And he can take them away if they don't play ball.

They make it sound like a pirate movie or something.

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Now this is more of a story for 2011 and RA

Boris Berezovsky has a number of fights on his hands, not least the next instalment of his epic with fellow Russian oligarch Roman Abramovich. Katy Dowell looks ahead to one of the biggest battles the City’s courts are likely to see in 2011

The $2bn (£1.28bn) legal showdown between Russian oligarchs Boris Berezovksy and Roman Abramovich is set to be one of the biggest cases of 2011. The road to the High Court has been rocky for both sides, but theirs is an archetypal fight that has caught the ­attention of the profession for more than just legal reasons. The self-exiled Berezovsky has created a micro-legal market all of his own in London.

Through his several disputes with ­former business partners, the Russian has not only fed his own lawyers at Addleshaw Goddard and libel specialists Carter Ruck, but also countless others acting for those he has or is litigating against.

Skadden Arps Slate Meagher & Flom partner Paul Mitchard QC, one of the world’s leading litigators, is representing Abramovich in his dispute with Berezovsky. Mitchard has instructed Brick Court’s Andrew Popplewell QC to lead the case.

Meanwhile, Inna Gudavadze, the widow of another former business partner, Arkady ’Badri’ Patarkatsishvili (once Georgia’s ­richest man), instructed former UK ­attorney general and Debevoise & Plimpton partner Peter Goldsmith QC to represent her interests in the fight. She has since switched lawyers, bringing in Hogan Lovells partner Graham Huntley.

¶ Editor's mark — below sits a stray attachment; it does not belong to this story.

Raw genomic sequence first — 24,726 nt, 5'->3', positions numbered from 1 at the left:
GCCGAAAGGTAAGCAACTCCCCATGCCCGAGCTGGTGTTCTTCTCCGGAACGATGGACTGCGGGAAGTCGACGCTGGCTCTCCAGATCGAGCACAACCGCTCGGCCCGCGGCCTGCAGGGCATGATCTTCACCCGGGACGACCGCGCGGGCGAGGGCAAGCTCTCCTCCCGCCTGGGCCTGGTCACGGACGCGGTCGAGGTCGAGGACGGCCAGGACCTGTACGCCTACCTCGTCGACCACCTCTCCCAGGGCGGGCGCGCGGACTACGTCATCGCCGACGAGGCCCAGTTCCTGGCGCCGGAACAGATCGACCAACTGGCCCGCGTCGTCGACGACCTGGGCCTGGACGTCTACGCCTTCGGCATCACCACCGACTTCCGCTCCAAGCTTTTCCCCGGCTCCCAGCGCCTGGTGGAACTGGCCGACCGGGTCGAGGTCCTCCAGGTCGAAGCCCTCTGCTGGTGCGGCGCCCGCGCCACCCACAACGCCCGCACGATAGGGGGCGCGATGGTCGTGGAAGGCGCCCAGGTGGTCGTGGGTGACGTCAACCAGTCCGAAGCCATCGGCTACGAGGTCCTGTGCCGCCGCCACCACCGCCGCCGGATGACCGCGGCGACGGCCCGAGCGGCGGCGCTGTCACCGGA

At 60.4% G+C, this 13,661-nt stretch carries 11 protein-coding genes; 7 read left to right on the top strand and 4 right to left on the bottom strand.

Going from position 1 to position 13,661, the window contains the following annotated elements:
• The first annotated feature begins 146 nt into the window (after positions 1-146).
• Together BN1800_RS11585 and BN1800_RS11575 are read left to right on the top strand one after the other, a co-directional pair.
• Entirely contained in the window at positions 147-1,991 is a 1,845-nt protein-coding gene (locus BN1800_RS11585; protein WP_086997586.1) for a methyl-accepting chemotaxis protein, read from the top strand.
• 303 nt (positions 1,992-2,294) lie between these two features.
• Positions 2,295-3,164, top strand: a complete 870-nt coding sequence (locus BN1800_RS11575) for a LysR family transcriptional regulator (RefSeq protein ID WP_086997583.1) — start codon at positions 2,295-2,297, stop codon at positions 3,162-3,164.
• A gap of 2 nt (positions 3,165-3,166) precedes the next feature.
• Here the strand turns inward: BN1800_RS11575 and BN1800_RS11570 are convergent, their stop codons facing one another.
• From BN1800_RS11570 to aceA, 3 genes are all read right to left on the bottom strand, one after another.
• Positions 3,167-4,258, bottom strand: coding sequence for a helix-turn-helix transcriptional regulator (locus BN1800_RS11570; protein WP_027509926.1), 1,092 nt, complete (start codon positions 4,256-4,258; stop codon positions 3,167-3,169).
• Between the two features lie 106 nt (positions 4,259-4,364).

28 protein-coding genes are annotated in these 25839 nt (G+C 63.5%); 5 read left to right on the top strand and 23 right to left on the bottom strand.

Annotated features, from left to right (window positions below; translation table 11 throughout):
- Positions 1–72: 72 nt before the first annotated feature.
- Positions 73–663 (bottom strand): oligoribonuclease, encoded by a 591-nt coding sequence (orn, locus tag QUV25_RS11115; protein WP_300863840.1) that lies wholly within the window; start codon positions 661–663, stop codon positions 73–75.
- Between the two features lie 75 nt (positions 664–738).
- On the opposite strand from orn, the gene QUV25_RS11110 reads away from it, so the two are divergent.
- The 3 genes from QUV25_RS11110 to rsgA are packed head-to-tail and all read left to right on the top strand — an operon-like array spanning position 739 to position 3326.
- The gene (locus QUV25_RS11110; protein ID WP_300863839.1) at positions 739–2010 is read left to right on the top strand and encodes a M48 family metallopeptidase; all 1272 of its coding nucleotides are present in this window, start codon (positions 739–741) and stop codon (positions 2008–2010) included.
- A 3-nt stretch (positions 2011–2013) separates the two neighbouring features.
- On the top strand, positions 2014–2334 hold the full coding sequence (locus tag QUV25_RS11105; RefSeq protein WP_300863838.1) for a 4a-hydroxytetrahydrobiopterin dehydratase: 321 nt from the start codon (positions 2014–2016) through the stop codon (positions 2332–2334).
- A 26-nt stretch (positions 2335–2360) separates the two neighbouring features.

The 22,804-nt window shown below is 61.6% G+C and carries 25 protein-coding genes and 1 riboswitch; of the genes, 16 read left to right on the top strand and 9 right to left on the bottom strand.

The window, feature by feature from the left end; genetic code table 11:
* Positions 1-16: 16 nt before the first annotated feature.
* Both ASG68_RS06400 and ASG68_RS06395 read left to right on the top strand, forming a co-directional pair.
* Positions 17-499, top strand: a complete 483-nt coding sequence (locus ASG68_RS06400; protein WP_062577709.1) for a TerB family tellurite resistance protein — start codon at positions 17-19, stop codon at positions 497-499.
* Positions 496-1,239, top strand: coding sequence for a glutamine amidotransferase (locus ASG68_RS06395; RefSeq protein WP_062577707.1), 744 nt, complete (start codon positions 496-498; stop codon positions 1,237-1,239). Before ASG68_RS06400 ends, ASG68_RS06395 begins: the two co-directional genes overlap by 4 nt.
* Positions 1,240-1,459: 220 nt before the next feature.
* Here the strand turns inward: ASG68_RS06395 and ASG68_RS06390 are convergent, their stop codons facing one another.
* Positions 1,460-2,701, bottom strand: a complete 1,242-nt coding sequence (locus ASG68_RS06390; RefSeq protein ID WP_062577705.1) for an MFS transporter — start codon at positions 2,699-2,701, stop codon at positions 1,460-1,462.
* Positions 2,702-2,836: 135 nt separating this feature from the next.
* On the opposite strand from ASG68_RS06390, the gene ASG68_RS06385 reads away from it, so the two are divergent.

Several more firms, including Clyde & Co and Hill Dickinson, are also in on the action. For oligarchs wanting to litigate, London is the Rolls-Royce destination.

“Over the past few years,†says Addleshaws partner Mark Hastings, who is acting for Berezovsky, “London’s seen a significant increase in large-scale litigation arising out of events in Russia and the surrounding CIS states. One reason for this is that more wealthy Russians are choosing to live in London. Another is that they rightly ­perceive the English legal system to offer guarantees of fairness and impartiality not always available in other jurisdictions.â€

Berezovsky claims in the suit that Abramovich used “threats and intimidation†to force him to sell shares in oil ­company Sibneft at a fraction of their value. Berezovsky sold Abramovich the Sibneft stake for $1.3bn between 2001 and 2003.